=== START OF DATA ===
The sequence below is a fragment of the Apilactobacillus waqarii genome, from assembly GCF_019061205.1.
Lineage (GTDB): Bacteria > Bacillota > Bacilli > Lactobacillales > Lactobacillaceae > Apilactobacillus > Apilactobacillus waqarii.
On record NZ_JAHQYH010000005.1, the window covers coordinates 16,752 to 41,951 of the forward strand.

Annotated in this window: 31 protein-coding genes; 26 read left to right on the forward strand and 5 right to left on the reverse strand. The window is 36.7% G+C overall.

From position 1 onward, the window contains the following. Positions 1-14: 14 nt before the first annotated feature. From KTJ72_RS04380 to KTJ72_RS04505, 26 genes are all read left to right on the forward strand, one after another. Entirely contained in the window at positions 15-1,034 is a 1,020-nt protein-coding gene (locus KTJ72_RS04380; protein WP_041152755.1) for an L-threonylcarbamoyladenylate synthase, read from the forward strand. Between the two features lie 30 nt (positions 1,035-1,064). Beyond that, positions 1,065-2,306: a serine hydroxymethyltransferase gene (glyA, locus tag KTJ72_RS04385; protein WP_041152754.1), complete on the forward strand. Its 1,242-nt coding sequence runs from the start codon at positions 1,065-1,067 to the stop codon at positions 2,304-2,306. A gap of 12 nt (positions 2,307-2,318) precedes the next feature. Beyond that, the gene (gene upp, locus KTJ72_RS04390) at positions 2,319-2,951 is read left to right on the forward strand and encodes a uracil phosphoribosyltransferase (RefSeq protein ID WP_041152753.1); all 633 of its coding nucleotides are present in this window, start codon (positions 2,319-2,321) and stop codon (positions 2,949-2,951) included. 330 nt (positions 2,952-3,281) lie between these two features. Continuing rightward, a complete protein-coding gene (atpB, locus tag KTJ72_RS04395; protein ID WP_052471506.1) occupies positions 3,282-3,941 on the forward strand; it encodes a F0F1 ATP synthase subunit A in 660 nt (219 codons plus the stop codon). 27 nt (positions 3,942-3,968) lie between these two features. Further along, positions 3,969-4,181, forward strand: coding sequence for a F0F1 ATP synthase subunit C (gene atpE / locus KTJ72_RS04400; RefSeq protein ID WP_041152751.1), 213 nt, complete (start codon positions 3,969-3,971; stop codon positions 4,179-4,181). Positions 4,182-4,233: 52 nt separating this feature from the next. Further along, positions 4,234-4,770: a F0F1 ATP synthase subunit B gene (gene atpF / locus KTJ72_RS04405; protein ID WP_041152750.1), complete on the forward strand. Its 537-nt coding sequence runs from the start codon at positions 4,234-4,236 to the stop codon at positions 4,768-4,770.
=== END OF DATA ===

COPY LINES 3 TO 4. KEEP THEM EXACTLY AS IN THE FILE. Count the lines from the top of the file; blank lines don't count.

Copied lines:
On record NZ_JAHQYH010000005.1, the window covers coordinates 16,752 to 41,951 of the forward strand.

Annotated in this window: 31 protein-coding genes; 26 read left to right on the forward strand and 5 right to left on the reverse strand. The window is 36.7% G+C overall.